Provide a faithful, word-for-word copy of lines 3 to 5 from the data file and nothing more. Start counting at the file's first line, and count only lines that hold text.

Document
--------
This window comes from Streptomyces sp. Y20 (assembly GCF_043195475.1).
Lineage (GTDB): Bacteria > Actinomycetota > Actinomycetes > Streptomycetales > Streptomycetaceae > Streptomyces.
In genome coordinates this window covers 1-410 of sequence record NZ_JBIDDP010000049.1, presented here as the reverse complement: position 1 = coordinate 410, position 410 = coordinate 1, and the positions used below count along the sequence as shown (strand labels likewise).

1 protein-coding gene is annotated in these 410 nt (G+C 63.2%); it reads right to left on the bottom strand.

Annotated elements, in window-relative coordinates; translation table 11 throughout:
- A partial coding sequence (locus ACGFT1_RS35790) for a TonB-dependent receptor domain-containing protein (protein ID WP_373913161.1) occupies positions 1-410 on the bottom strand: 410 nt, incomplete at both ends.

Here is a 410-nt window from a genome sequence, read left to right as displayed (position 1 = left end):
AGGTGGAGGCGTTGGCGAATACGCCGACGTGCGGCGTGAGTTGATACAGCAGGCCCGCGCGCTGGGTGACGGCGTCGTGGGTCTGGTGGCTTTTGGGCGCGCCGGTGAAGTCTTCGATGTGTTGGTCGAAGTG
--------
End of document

In genome coordinates this window covers 1-410 of sequence record NZ_JBIDDP010000049.1, presented here as the reverse complement: position 1 = coordinate 410, position 410 = coordinate 1, and the positions used below count along the sequence as shown (strand labels likewise).

1 protein-coding gene is annotated in these 410 nt (G+C 63.2%); it reads right to left on the bottom strand.

Annotated elements, in window-relative coordinates; translation table 11 throughout: